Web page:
Whistle blown on arts boss

2018-03-11 00:00
IRON FIST IN A VELVET GLOVE Rosemary Mangope in her office in Newtown, Johannesburg

IRON FIST IN A VELVET GLOVE Rosemary Mangope in her office in Newtown, Johannesburg

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Rosemary Mangope, the chief executive of the state’s largest arts funding body, has been accused of irregularly giving herself a huge pay hike and bonus, and of using her power to irregularly award arts and culture development funds to her preferred projects.

These and several other allegations against Mangope, the daughter-in-law of late Bophuthatswana leader Lucas Mangope, have made their way to Parliament after revelations by two whistle-blowers at the National Arts Council (NAC).

One received a warning and returned to work, but the other, the council’s board secretary Mary-Anne Makgoka, was suspended pending a disciplinary hearing.

Approached by City Press this week, Makgoka did not want to comment ahead of her hearing. But her allegations are detailed in numerous documents and letters she sent to Parliament’s portfolio committee on arts and culture.

The Mangopes and the Kerzners

One of Makgoka’s central claims is that a R1.8 million funding grant was irregularly awarded to a project called Lalela, that provides art education to underprivileged children. Lalela is the brainchild of Andrea Kerzner, daughter of “Sun King” Sol Kerzner. In Parliament on October 3 last year, the department of arts and culture, which oversees the NAC, reported that the matter needed investigation. This was after the NAC “concluded the project did not comply with requirements” and “there was non-disclosure from the chief executive officer when she became aware that Lalela was owned by someone linked to her family”.

The Mangope and Kerzner families have a long history, dating back to when Kerzner was granted exclusive gambling rights for his Sun City resort in then Bophuthatswana. Reports at the time questioned what Mangope received in return.

Makgoka claims, in a document referred to as the “Molemo letter”, that Lalela was awarded R50 000 from the NAC for art supplies in 2012. But, because the first tranche of R35 000 was not properly accounted for on time, the project “expired”. A company with an expired record cannot receive further funding from the NAC, so the subsequent awarding of R1.8 million was irregular.

In addition, both Makgoka and two further impeccable NAC sources claim that the R1.8 million grant was irregularly pushed through by Mangope. It was not sent to the NAC’s arts development office, where compliance is monitored, and not sent on to an expert panel for evaluation. Instead, Mangope allegedly sent it directly to the NAC’s executive committee, which sent it to the board. Initially, say sources, Mangope denied knowing about the first Lalela funding, but City Press has proof that she signed off on it. “The board chair would joke about the family relationship when Lalela was discussed,” said a source this week.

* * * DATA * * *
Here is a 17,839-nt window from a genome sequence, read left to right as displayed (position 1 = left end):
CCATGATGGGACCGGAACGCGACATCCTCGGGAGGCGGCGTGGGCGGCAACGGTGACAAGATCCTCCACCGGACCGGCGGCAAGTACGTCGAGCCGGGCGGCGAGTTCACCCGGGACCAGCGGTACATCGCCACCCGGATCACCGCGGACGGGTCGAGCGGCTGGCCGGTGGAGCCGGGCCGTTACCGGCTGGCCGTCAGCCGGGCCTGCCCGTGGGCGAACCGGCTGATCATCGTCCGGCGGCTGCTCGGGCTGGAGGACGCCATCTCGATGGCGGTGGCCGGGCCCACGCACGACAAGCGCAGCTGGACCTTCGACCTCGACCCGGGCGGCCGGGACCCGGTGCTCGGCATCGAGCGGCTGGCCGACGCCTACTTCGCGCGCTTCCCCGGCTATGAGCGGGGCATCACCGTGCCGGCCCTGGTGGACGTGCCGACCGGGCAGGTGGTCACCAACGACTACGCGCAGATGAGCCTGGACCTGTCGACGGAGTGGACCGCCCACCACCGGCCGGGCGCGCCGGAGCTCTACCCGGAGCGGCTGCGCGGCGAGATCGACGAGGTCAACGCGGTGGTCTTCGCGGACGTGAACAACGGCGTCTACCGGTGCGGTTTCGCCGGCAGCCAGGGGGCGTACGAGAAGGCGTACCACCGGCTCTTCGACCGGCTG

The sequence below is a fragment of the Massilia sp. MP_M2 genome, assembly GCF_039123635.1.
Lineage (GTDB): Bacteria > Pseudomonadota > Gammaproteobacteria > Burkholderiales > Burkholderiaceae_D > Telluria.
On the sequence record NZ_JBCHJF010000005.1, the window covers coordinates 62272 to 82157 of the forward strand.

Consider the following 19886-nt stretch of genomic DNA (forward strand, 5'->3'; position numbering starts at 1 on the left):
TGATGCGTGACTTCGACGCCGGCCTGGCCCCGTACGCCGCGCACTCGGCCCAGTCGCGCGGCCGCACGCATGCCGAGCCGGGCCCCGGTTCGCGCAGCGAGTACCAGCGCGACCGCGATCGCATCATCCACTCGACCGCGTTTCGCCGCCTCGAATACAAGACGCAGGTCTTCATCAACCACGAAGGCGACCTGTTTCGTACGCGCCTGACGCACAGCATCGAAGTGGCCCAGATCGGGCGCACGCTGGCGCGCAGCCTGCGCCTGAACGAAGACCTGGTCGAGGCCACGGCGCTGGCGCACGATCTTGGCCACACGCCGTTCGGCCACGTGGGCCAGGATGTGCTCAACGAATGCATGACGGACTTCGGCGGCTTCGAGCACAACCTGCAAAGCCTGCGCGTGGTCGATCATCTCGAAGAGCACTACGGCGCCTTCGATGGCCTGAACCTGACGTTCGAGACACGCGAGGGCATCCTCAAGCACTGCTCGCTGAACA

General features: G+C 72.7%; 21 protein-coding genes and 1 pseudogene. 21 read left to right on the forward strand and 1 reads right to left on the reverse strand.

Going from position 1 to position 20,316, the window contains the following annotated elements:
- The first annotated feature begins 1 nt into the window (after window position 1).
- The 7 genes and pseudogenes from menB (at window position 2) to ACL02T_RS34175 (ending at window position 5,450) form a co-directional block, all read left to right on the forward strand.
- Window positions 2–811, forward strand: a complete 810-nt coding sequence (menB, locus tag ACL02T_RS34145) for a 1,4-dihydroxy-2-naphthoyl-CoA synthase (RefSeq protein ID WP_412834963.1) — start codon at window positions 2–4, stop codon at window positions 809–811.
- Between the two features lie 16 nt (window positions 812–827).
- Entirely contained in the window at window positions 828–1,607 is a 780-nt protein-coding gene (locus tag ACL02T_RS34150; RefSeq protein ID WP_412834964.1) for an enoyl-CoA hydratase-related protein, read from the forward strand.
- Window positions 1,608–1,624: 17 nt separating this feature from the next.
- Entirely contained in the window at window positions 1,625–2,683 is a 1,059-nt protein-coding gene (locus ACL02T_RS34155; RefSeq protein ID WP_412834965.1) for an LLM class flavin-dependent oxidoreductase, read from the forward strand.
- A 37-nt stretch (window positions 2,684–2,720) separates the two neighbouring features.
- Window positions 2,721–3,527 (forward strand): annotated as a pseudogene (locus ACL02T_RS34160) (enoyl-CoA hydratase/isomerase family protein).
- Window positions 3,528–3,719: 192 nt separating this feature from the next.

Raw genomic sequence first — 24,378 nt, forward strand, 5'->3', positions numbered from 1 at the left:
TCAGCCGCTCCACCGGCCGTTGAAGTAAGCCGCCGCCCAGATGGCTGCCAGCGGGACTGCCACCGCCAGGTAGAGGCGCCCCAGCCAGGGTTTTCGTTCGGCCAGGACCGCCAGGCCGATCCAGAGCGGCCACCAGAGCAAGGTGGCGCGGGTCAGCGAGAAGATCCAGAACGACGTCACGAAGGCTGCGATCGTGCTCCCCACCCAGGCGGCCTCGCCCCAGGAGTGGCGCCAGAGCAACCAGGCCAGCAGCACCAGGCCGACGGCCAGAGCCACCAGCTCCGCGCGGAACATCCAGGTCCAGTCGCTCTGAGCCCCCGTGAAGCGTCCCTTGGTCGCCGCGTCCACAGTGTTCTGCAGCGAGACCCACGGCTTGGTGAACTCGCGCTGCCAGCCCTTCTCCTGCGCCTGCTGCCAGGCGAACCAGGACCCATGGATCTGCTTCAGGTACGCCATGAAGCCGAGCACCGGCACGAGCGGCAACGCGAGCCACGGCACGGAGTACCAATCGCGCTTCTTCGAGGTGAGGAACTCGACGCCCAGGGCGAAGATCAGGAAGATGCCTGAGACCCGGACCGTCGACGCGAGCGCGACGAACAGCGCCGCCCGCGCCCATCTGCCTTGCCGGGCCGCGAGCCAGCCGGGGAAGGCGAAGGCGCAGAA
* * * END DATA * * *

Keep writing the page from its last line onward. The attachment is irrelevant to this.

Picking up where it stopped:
A shocked Lalela manager Oliver Nurock said, when asked for comment: “It’s the first we’re hearing of this.” He vehemently denied that Lalela failed to account for money, saying its books were open and its operations were transparent. He provided City Press with numerous emails dating back to 2012 that appear to prove Lalela accounted for, or tried to account for, all NAC funding.

Mangope did not respond to questions about Lalela or any other allegations put to her. Arts and culture department spokesperson Zimasa Velaphi said the matter is under investigation.

It remains unclear, however, why Makgoka is facing disciplinary action but not Mangope, as recommended by the parliamentary committee.

Fabulous pay hikes

While the department, in Parliament, denied the extent of Mangope’s irregular increases, Makgoka’s account and other documents, including the NAC’s 2015/16 annual report, appear to support the claims.

At the time, the NAC board had been dissolved and Mangope was appointed as the NAC’s accounting authority. She effectively awarded herself an 18% raise in a single year, bringing her salary to R1 664 326 in 2016. She also received a performance bonus of R137 902.

In Parliament, the department and the NAC board chairperson Hartley Ngoato confirmed the bonus. Sources say the NAC’s own board found Mangope guilty of awarding herself an irregular increase, but she was not investigated. This week the department said it was investigating the matter.

Laptop seized and other claims

. Sources claim that Ngoato worked with Mangope and other board members close to her, to pack the board with friends and allies. The department denies this, saying board members were chosen through an independent public nomination process.

. When instructed by Arts and Culture Minister Nathi Mthethwa to investigate the whistle-blowers’ claims, the NAC board chose Ngoato’s law firm to do so. He handled it personally and invoiced for R90 000 for his services. Board members are not allowed to become involved in operational matters at the NAC. The department says an independent investigator has now been appointed.

. Makgoka told Mthethwa in a letter how the board allegedly bullied her for raising questions. After 14 years as board secretary and an unblemished record, she was accused of incompetence.

. Things came to a head, say sources, when Makgoka had her work laptop removed from her handbag without her consent and evidence on it was used against her. She was suddenly told to report to Mangope and not Ngoato, as is correct procedure.

One NAC staffer told City Press that, despite the mounting claims against her, Mangope is confident she will have her contract renewed in August.

She is allegedly overheard to have said: “I am going to serve another term and am going to deal with those against me.”

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